A new class of 3D devices using TSVs will require ultra-thin wafers of 100 micron and below in the production flow. But in  the traditional IC production flow, ultra-thin wafers “are less stable and more vulnerable to stress,” according to Yole. “To address these challenges, as chip thickness is reduced, new processes including temporary bonding technologies will be required for handling such fragile wafers, specifically to support the wafer during back grinding and subsequent post-thinning processes.”

In the temporary bonding/debonding process, a wafer is processed in a fab. Then, the wafer is flipped. A separate carrier wafer with an intermediate layer is temporarily bonded onto the main wafer. Then, the main wafer undergoes a backside thinning process. At that point, the main wafer is debonded from the carrier wafer and cleaned.

In what is seen as a crowded field, the current bonding/debonding equipment suppliers include DoubleCheck, Dynatex, ERS, EV Group, Nitto Denko, Suss, Sysmelec,  Tazmo, TEL, TOK and Yushin. In total, EV Group and Suss combined have about 75 percent share in the temporary bonding/debonding market, according to the firm. This tool business is expected to grow from $64 million in 2011 to $94 million in 2012, according to Yole.

Source: Yole Développement

The average selling price for a temporary bonding/debonding tool is $4 million to $5 million, with throughputs ranging from 10 to 12 wafers an hour, according to Baron and Mounier. The IC industry wants throughputs from 20 to 30 wafers an hour, they said. Temporary bonding/debonding represents 10 percent to 20 percent of the production costs in a 3D TSV line. The goal is to reduce that to between 5 percent to 10 percent, they added.

Providing another insight, Applied’s Ramaswami said temporary bonding/debonding tools are in their infancy. “The bonding equipment is fairly early in their life cycles,” he said. “If you compare 2009 and today, significant progress has been made.”

In any case, the message is clear: The market is screaming for faster machines at a lower cost-of-ownership. “We get the message,” said Paul Lindner, executive technology director for EV Group, a supplier of temporary bonding/debonding and other fab gear. “The price needs to go down. Throughput needs to go up.”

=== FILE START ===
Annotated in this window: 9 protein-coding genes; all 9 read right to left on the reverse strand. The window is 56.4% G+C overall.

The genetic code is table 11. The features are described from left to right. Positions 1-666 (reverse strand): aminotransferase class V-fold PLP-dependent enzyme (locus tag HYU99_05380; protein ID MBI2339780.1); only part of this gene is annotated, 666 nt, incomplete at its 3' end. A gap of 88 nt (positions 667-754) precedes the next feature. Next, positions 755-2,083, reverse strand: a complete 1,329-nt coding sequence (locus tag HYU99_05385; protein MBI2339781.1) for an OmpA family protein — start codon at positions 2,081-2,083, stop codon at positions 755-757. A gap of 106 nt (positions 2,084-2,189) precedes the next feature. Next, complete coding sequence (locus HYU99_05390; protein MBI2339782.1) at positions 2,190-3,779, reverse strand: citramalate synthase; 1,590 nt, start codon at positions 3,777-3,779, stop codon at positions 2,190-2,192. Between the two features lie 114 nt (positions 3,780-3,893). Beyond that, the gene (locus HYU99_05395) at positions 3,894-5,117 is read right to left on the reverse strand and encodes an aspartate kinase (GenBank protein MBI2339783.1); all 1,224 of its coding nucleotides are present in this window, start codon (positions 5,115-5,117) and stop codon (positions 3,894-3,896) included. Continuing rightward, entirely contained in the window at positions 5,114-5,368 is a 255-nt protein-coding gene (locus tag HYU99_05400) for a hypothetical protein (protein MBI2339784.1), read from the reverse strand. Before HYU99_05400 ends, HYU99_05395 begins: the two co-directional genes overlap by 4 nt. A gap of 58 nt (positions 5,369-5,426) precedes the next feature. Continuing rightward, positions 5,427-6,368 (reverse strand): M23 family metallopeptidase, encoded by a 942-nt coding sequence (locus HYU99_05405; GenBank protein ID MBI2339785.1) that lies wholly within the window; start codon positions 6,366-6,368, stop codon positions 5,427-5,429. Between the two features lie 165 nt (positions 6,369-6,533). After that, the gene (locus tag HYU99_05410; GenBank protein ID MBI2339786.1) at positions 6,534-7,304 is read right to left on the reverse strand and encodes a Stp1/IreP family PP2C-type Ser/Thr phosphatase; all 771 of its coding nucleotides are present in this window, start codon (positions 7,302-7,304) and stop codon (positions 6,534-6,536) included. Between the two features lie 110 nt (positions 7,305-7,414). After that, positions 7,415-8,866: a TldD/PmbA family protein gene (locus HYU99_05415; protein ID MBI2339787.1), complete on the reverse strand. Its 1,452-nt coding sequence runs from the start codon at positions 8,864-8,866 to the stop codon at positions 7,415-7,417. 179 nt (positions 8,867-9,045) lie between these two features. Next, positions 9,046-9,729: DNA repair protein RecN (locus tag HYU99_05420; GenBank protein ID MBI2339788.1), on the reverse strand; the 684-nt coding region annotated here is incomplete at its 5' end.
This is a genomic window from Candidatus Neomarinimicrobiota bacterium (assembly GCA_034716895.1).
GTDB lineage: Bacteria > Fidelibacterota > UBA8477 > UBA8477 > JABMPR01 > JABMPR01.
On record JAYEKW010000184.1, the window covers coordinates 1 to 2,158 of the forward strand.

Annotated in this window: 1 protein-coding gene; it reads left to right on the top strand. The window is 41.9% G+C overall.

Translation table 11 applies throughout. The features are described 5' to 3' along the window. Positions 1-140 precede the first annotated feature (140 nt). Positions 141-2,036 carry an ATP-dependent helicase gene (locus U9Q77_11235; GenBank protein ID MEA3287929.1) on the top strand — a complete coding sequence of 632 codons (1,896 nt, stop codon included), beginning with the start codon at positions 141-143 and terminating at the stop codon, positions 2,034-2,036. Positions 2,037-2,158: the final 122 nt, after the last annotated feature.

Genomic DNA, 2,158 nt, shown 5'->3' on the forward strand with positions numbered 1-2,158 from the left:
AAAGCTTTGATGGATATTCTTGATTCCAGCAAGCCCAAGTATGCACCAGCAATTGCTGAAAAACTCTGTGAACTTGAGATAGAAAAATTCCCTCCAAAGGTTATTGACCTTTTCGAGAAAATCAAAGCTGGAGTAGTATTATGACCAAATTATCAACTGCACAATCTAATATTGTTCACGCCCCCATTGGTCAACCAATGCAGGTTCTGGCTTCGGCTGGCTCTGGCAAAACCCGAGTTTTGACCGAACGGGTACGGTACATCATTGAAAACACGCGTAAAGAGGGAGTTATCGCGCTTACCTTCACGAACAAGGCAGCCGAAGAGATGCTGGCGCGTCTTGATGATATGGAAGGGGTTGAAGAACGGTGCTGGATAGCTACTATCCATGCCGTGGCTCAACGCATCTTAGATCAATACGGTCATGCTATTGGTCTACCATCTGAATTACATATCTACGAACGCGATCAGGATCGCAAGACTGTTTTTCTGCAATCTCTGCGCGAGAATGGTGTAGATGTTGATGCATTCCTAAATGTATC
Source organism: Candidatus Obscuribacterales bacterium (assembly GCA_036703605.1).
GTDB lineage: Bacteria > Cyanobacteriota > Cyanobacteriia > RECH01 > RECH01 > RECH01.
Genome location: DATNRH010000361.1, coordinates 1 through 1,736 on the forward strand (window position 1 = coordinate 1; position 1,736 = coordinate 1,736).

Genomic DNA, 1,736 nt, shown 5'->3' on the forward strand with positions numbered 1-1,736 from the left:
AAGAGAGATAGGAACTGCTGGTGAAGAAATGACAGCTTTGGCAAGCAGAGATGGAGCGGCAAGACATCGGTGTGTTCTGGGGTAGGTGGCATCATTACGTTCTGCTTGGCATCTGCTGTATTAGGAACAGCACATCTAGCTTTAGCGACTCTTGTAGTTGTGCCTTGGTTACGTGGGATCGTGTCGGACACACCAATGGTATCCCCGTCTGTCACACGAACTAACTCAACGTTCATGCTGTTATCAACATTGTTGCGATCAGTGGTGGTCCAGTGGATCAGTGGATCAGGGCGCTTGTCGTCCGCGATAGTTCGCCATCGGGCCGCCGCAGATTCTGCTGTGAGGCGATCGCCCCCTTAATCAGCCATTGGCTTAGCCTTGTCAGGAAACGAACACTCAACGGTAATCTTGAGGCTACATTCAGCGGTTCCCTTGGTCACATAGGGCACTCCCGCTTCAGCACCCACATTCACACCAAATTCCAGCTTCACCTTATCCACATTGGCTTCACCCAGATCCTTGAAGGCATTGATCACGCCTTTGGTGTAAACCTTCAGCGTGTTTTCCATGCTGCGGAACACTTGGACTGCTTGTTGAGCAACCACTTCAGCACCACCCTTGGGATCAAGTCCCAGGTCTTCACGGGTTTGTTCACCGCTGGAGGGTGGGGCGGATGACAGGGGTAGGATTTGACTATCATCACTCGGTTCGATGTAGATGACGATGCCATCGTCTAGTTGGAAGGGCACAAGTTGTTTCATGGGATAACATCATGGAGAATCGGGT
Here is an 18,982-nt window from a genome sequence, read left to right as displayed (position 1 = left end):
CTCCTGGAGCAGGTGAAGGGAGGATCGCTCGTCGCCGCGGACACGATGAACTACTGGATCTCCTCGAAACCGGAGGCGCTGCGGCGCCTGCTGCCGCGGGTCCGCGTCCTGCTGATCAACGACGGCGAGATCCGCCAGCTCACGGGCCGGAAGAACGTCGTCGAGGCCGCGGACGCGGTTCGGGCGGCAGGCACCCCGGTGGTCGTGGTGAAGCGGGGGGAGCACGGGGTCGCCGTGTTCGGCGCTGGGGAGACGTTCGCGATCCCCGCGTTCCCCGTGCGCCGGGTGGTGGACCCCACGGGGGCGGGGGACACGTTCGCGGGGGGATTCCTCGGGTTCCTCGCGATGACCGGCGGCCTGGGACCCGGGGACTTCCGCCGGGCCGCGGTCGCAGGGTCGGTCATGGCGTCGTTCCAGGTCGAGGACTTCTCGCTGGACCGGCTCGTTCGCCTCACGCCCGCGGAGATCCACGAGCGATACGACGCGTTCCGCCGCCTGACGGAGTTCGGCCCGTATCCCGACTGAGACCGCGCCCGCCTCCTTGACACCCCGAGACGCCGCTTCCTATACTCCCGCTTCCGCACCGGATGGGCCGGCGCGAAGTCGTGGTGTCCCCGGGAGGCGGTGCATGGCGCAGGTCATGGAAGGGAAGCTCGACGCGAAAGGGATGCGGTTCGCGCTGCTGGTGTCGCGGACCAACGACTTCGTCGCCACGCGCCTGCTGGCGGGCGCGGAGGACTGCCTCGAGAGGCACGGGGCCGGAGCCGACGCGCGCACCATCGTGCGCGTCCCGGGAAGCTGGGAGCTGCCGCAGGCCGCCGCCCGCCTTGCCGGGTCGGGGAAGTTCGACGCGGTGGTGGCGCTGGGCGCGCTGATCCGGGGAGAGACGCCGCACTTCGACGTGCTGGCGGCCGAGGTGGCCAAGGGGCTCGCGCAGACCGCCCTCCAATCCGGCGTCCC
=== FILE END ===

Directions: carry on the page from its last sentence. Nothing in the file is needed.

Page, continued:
EV Group has installed some tools in various 3D TSV pilot lines, and the company is keeping a close eye on the new entrants in the arena. “In the mainstream 3D chip market, everyone is trying to get a piece of the pie,” Lindner said.

Responding to the throughput issues, EV Group recently rolled out its new equipment platform, dubbed the XT Frame, for its fab tool lines. EV Group’s temporary bonding/debonding system – the EVG 850TB/DB – is the first tool to be built on the XT Frame platform. This enables temporary bonding/debonding at throughputs of 35 to 45 wafers an hour, depending on the application. That’s roughly two to three times faster than previous machines, Lindner said.

Responding to EV Group’s announcement, Suss Microtec last month launched its high-throughput platform, dubbed the XBC300 Gen2. And recently, TEL officially entered the market by rolling out a trio of products. The first product, the Synapse V, uses special-purpose materials to bond wafers to each other. The second tool, Synapse Z, debonds temporarily bonded wafers. And the Synapse S permanently bonds wafers to each other without the use of special materials.

We can alleviate current throughput bottlenecks and increase productivity,” said Joel Barnett, strategic product manager for surface preparation systems at TEL.

TEL declined to comment on the company’s material suppliers. “There are many competing technology solutions,” Barnett said. “The flexibility of the TEL tool sets allows our customers to utilize almost any material of interest to them.”

To read complete article written by Mark LaPedus, please click here.